Ransomware is an especially odious type of malware. The way it works is simple. Your computer will be infected with some malicious software. That software then renders your computer entirely unusable, sometimes purporting to be from local law enforcement and accusing you of committing a computer crime or viewing explicit pictures of children. It then demands monetary payment, either in the form of a ransom or a ‘fine’ before access to your computer is returned.
Horrible, isn’t it? Well, get ready to meet CryptoLocker; the evil patriarch of the Ransomware family.
What Is CryptoLocker
CryptoLocker is a piece of malware targeting computers running the Microsoft Windows operating system. It is typically spread as an email attachment, often purporting to be from a legitimate source (including Intuit and Companies House). Some say it is also being spread through the ZeuS botnet.
Once installed on your computer, it systematically encrypts all documents that are stored on your local computer, as well as ones that are stored on mapped network drives and mounted removable storage.
The encryption used is strong, 2048 bit RSA, with the decryption key for your files being stored on a remote server. The odds of you being able to break this encryption is almost nonexistent. If you want to get your files back, CryptoLocker asks for you to fork over some cash; either two bitcoins (At the time of writing, worth almost USD $380) or $300 in either MonkeyPak or Ukash prepaid cards. If you don’t pay within three days, the decryption key is deleted and you lose access to your files forever.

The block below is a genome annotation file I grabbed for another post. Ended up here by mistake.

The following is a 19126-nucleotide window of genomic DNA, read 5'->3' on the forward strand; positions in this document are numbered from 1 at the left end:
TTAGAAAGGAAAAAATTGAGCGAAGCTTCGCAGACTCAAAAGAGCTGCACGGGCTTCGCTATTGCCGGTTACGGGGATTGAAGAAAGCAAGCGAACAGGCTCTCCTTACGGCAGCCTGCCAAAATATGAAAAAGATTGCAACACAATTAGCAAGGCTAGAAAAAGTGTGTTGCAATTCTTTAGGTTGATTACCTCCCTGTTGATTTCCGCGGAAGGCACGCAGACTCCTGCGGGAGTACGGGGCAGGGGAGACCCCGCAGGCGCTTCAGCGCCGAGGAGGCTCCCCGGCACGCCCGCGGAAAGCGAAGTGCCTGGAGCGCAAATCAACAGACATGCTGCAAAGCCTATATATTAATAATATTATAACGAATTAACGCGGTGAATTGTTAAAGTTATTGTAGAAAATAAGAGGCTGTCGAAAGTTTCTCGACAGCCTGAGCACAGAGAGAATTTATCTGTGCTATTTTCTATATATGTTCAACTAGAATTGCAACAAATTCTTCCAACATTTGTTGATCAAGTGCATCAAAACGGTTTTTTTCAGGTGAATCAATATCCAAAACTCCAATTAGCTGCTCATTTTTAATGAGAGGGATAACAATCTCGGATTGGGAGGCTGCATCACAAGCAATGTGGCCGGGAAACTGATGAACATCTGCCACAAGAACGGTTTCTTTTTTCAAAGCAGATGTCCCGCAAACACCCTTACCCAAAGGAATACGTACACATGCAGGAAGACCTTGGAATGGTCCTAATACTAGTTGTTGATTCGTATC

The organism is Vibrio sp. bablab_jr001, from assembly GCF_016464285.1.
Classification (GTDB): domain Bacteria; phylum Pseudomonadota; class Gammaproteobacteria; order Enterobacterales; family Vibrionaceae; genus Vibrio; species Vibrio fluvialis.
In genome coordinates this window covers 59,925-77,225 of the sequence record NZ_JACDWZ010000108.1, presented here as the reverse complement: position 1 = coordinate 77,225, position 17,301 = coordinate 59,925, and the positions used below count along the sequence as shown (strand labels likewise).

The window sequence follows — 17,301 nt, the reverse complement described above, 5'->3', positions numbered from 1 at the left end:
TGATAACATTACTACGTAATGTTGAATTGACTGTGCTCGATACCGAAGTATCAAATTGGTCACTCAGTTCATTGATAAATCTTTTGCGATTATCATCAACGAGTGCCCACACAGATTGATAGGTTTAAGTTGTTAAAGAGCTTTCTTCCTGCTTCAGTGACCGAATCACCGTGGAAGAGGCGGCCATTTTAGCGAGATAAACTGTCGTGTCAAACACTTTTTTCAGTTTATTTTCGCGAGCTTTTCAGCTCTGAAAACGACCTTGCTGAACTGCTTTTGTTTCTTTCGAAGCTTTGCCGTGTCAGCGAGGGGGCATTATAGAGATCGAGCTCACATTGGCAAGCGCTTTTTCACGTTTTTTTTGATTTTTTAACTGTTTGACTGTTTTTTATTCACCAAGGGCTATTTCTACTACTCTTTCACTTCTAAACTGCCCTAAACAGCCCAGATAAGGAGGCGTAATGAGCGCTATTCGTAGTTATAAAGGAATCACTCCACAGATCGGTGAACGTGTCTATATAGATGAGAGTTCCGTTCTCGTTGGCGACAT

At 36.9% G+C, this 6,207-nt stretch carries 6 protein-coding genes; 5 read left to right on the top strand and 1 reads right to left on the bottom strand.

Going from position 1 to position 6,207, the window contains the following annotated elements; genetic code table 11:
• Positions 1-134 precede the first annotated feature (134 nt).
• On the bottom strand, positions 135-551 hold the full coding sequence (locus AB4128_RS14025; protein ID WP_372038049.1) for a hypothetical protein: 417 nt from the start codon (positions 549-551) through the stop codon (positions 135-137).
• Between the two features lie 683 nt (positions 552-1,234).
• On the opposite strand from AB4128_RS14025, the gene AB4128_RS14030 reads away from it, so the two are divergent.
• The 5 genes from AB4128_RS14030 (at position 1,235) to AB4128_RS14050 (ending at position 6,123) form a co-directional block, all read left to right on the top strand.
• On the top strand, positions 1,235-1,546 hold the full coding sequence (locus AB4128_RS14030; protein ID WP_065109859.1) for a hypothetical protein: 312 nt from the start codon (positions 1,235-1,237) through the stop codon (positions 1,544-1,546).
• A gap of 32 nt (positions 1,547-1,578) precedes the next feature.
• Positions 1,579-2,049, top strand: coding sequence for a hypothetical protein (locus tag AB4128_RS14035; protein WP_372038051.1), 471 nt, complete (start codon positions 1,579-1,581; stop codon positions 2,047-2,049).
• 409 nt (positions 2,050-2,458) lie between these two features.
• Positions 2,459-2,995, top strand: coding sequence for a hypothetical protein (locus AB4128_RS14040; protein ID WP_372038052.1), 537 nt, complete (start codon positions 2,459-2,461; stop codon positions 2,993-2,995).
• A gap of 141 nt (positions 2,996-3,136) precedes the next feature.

Ransomware such as CryptoLocker is not something very new – variations of Ransomware have been around for years. When you look at CryptoLocker, it predominantly comes in via phishing emails (from what I’ve seen). The best way to protect against it is for users to be vigilant against clicking on links within emails. Currently, it looks like there’s not much that can be done once infected and I wouldn’t advice anyone to pay the ransom. It goes back to having backups and data management in place.
Mitigating Against It
Reports suggest that some security programs have had a hard time of preventing CryptoLocker from getting its claws onto your system before it’s too late. Fortunately, American security expert Nick Shaw has created a handy piece of software called CryptoPrevent (free) . This applies a number of settings to your installation of Windows that prevents CryptoLocker from ever executing and has been proven to work in Windows XP and Windows 7 environments.